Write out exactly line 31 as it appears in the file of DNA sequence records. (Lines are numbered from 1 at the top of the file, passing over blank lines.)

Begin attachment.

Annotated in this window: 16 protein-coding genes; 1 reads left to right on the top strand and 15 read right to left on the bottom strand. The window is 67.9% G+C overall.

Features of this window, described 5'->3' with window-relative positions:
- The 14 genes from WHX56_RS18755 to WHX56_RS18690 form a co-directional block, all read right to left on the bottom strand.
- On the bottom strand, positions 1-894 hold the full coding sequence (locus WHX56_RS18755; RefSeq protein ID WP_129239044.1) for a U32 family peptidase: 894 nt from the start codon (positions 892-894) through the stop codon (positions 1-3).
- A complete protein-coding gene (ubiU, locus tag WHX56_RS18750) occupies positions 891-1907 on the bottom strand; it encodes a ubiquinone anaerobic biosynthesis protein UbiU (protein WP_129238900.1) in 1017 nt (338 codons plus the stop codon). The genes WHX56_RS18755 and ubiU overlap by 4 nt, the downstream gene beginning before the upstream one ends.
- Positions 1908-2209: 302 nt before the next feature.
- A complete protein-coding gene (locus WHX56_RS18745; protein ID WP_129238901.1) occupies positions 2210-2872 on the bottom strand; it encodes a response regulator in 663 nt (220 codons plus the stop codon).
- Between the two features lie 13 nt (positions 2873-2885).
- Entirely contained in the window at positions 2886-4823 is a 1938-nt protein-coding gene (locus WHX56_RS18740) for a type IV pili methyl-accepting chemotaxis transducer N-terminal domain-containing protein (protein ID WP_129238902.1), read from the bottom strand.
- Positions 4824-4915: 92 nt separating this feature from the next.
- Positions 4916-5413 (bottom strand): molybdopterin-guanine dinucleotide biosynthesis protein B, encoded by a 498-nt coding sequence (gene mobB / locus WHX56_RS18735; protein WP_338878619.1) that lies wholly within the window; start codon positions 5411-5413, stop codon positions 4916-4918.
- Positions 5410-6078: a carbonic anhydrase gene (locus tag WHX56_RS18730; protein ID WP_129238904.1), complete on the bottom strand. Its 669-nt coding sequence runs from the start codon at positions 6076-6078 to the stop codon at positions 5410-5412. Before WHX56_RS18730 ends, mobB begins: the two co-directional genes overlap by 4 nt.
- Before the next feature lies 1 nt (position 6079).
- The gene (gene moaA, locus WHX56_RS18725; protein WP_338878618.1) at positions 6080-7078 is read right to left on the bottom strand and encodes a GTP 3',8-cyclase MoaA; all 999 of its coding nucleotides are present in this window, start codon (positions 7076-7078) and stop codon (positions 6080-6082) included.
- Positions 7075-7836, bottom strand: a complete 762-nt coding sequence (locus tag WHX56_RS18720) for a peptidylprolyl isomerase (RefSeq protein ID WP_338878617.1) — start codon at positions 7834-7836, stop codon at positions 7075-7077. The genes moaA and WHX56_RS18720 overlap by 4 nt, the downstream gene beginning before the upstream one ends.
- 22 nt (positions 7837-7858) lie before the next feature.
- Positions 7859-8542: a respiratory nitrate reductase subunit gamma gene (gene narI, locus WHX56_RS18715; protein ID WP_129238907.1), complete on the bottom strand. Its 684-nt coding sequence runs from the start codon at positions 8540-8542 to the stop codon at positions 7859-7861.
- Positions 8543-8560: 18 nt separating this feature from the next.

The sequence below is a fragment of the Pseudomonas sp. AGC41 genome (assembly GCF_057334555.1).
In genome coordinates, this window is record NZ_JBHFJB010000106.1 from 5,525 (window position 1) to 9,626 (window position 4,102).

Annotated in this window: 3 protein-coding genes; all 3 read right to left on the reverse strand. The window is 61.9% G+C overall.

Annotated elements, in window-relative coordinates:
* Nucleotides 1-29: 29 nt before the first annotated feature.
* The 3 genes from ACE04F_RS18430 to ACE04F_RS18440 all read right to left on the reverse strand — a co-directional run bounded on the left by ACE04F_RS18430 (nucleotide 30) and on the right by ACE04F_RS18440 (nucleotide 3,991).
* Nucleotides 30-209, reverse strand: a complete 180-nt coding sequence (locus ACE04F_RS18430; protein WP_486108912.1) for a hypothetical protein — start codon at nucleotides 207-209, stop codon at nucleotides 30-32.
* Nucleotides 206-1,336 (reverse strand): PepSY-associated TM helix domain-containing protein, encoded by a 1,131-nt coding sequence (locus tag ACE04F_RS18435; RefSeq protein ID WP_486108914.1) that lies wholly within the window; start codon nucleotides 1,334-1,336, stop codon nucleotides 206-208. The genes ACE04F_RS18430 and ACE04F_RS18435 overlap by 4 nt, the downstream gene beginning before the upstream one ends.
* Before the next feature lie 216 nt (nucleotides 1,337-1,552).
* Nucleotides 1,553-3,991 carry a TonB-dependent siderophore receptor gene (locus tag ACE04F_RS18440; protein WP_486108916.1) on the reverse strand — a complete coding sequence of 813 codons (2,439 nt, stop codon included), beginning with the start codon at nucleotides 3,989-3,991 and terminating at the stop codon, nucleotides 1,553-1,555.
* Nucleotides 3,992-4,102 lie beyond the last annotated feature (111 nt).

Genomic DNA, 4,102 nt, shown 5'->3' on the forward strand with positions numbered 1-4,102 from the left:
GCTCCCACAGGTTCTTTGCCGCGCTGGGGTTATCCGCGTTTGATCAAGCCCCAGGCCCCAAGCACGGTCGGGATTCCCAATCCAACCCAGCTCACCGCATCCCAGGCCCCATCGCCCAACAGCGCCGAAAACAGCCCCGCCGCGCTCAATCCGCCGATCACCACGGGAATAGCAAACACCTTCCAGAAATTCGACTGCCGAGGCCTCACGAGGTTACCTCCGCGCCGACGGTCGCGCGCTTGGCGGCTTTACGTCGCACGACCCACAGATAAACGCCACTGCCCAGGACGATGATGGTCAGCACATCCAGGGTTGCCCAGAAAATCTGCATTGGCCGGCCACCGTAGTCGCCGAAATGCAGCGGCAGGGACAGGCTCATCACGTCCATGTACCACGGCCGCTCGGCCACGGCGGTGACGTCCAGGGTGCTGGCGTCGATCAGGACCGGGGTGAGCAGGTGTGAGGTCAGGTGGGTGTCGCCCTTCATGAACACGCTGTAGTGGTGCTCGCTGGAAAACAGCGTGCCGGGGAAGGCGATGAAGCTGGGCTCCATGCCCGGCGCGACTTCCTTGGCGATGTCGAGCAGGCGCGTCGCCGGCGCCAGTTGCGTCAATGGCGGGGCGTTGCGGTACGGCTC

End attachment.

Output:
GCTCCCACAGGTTCTTTGCCGCGCTGGGGTTATCCGCGTTTGATCAAGCCCCAGGCCCCAAGCACGGTCGGGATTCCCAATCCAACCCAGCTCACCGCATCCCAGGCCCCATCGCCCAACAGCGCCGAAAACAGCCCCGCCGCGCTCAATCCGCCGATCACCACGGGAATAGCAAACACCTTCCAGAAATTCGACTGCCGAGGCCTCACGAGGTTACCTCCGCGCCGACGGTCGCGCGCTTGGCGGCTTTACGTCGCACGACCCACAGATAAACGCCACTGCCCAGGACGATGATGGTCAGCACATCCAGGGTTGCCCAGAAAATCTGCATTGGCCGGCCACCGTAGTCGCCGAAATGCAGCGGCAGGGACAGGCTCATCACGTCCATGTACCACGGCCGCTCGGCCACGGCGGTGACGTCCAGGGTGCTGGCGTCGATCAGGACCGGGGTGAGCAGGTGTGAGGTCAGGTGGGTGTCGCCCTTCATGAACACGCTGTAGTGGTGCTCGCTGGAAAACAGCGTGCCGGGGAAGGCGATGAAGCTGGGCTCCATGCCCGGCGCGACTTCCTTGGCGATGTCGAGCAGGCGCGTCGCCGGCGCCAGTTGCGTCAATGGCGGGGCGTTGCGGTACGGCTC